While 70% of youth engaged with the sickle cell disease (SCD) pain self-management program, only 30% of caregivers engaged with it.
A digital intervention that delivers self-management support for pain to youth with sickle cell disease (SCD) had a moderate positive association between child and caregiver engagement, a study published in the Journal of Medical Interest Research reported.
According to the authors, this study is one of the first to apply digital health analytics to characterize patterns of engagement with SCD self-management among youth and caregivers.
The program iCanCope With Pain is a digital pain self-management platform delivered via website and mobile app, with the app only used by the child with SCD themselves but the website accessible to both the child and caregiver. The platform was originally developed for youth with chronic pain and was adapted for youth with SCD through a user-centered design approach.
While the iCanCope With SCD program is currently undergoing efficacy testing through a multicenter randomized clinical trial, this report focused on engagement with the digital intervention during the trial.
To evaluated engagement patterns with the program, the authors included 57 children and 56 caregivers in the study, establishing 56 dyads and 1 youth-only participant. All children and caregivers spoke English, and all children were experiencing moderate to severe pain interference.
The youth participants were aged between 12 and 18 years, with almost all being in middle school or high school. Additionally, 47/57 (82%) reported daily smartphone use. The study cohort was primarily female, making up 60% of youth and 91% of caregivers enrolled. Further, more than 90% of both youth and caregivers were Black. More than half of dyad households included 1 or 2 children under 18 years of age, and the majority had an annual household income of less than $75,000.
Dyads were randomized to receive either the digital intervention or attention-control education for 8 to 12 weeks. While part of a larger study, this report focused on engagement among those who received the intervention.
Of 56 dyads, the authors found both the youth and caregiver engaged in 16 (29%) of them, but only the youth engaged in 24 (43%) of them. There was only 1 dyad where only the caregiver engaged with the program but a high amount of 16 (29%) of dyads saw no use from either party.
Of the 57 youth, 40 (70%) engaged with the program, while only 17/56 (30%) of caregivers engaged with it.
The authors conducted interviews with 20% of the participating child-caregiver dyads. Despite moderately low engagement from caregivers overall, most dyads in the interview said they would continue using the SCD pain self-management program (92%) and recommend the program to others (83%).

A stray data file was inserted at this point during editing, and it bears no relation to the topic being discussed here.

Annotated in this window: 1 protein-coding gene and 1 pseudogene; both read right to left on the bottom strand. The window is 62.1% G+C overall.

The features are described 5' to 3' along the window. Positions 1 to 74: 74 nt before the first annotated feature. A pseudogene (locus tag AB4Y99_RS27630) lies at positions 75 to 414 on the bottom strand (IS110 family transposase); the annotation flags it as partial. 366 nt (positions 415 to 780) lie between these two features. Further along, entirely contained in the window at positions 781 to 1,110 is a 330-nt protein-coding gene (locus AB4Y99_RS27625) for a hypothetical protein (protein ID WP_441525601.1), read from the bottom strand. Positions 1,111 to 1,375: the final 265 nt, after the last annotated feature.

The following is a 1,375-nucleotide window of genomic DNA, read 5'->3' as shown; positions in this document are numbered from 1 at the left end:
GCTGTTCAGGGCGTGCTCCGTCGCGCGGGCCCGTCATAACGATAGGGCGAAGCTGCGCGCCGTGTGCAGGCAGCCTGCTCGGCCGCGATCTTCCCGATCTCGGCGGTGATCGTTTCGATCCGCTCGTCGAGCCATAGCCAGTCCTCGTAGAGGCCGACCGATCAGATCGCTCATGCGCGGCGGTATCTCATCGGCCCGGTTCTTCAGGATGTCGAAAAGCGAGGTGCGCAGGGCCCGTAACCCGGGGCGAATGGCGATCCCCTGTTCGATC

The authors also found that youth with SCD were more likely to engage with the overall program compared with their caregivers, and were more likely to use the app than the website.
“The reasons for app versus website preference among youth were ease of use, acceptable time commitment, and interactivity,” the authors mentioned. “Barriers to caregiver engagement included high time burden and limited perceived relevance of content.”
The authors noted differences in intervention scope, definitions of engagement, study design, clinical population, and technology type may explain the varying engagement patterns across other similar studies. This includes research on other SCD digital interventions, the SCD population in general, and the pediatric population as a whole.
“The literature suggests that treatment adherence among youth with SCD may be impacted by forgetfulness, side effects of pharmacological interventions (eg, nausea, heart racing, and taste aversion), questioning efficacy of treatment, and a desire to be ‘normal,’ and some of these factors may similarly impact adherence to digital health interventions,” they wrote, citing past research. “Previous literature also suggests that sociodemographic factors can impact engagement with digital interventions, highlighting lower rates of engagement among racial or ethnic minorities, and those with low socioeconomic status.”
Lalloo C, Nishat F, Zempsky W, et al. Characterizing user engagement with a digital intervention for pain self-management among youth with sickle cell disease and their caregivers: subanalysis of a randomized controlled trial. J Med Internet Res. 2022;24(8):e40096. doi:10.2196/40096